configurability in what is sent along with maybe a prefix token to
   indicate what's being sent - something like "Client-Cert: FULL <cert>
   <intermediate> <anchor>" or "Client-Cert: EE <cert>" as the strawman.
   Or a perhaps a parameter or other construct of
   [I-D.ietf-httpbis-header-structure] to indicate what's being sent.
   It's also been suggested that the end-entity certificate by itself
   might sometimes be too big (esp. e.g., with some post-quantum
   signature schemes).  Hard to account for it both being too much data
   and not enough data at the same time.  But potentially opening up
   configuration options to send only specific attribute(s) from the
   client certificate is a possibility for that.  In the author's humble
   opinion the end-entity certificate by itself strikes a good balance
   for the vast majority of needs and avoids optionality.  But, again,
   this is an area for further discussion should this draft progress. ]]

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   [[ It has also been suggested that maybe considerations for [RFC7250]
   Raw Public Keys is maybe worth considering.  This too is this is an
   area for further discussion and consideration should this draft
   progress. ]]

Appendix C.  Acknowledgements

   The author would like to thank the following individuals who've
   contributed in various ways ranging from just being generally
   supportive of bringing forth the draft to providing specific feedback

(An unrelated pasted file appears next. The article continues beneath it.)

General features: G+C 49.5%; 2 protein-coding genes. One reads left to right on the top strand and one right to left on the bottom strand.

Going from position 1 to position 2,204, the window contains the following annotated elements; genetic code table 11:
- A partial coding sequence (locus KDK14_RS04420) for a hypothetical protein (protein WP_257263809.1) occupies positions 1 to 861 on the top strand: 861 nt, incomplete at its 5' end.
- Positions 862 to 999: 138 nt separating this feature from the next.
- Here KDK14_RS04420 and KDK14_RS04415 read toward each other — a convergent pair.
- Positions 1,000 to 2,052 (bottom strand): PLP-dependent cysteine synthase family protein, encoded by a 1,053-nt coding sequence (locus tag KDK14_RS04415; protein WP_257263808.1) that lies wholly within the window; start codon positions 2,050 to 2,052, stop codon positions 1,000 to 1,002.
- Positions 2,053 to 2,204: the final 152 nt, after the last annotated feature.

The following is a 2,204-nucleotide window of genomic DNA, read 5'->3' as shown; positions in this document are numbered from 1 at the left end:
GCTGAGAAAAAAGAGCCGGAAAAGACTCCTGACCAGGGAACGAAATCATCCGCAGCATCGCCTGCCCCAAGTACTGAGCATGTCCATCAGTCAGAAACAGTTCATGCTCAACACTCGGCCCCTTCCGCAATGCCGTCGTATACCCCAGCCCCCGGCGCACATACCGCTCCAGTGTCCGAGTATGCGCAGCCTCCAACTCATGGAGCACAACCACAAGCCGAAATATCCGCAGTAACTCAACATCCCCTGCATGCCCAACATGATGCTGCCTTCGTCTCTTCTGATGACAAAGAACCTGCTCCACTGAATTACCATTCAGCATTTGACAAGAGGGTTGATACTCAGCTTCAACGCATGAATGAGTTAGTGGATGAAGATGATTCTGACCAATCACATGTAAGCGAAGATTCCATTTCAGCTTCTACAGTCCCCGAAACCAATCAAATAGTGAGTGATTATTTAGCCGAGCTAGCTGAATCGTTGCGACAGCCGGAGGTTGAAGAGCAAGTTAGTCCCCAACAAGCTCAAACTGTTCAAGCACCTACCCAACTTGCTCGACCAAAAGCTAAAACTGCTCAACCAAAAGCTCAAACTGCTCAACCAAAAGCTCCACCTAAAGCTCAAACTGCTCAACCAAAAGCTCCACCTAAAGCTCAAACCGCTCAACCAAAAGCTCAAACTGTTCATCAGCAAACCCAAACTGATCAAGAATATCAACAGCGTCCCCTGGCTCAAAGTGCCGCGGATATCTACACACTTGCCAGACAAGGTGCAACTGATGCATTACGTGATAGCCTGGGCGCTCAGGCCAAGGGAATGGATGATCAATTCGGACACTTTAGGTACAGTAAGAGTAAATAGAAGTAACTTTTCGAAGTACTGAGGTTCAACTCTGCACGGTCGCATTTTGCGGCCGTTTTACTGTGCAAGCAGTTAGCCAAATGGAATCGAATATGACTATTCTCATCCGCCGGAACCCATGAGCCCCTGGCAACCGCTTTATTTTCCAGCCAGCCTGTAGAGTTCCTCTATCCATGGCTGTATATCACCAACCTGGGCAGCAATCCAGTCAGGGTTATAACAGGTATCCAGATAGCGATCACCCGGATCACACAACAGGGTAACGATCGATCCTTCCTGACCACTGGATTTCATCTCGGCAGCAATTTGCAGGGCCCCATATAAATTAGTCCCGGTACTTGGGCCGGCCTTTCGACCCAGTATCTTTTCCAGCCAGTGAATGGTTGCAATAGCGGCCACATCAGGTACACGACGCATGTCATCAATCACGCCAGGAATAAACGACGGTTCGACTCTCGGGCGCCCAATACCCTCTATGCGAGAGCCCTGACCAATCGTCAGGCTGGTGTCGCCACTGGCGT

or content: Evan Anderson, Annabelle Backman, Mike Bishop, Rory
   Hewitt, Fredrik Jeansson, Benjamin Kaduk, Torsten Lodderstedt,
   Kathleen Moriarty, Mark Nottingham, Mike Ounsworth, Matt Peterson,
   Eric Rescorla, Justin Richer, Michael Richardson, Joe Salowey, Rich
   Salz, Mohit Sethi, Rifaat Shekh-Yusef, Travis Spencer, Nick Sullivan,
   Peter Wu, and Hans Zandbelt.

   [[ Please let me know if you've been erroneously omitted or if you
   prefer not to be named ]]

Appendix D.  Document History

   [[ To be removed by the RFC Editor before publication as an RFC
   (should that come to pass) ]]


   *  Change intended status of the draft to Informational

   *  Editorial updates and (hopefully) clarifications


   *  Update reference from draft-ietf-oauth-mtls to RFC8705


   *  Expanded [[further discussion notes]] to capture some of the
      feedback in and around the presentation of the draft in
      SECDISPATCH at IETF 107 and add those who've provided such
      feedback to the acknowledgements


   *  Editorial tweaks + [[further discussion notes]]


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   *  Use the RFC v3 Format or die trying


   *  Initial draft after a time constrained and rushed secdispatch
      presentation (
      backend-http-servers-00) at IETF 106 in Singapore with the
      recommendation to write up a draft (at the end of the minutes
      106-secdispatch)) and some folks expressing interest despite the
      rather poor presentation

Author's Address

   Brian Campbell
   Ping Identity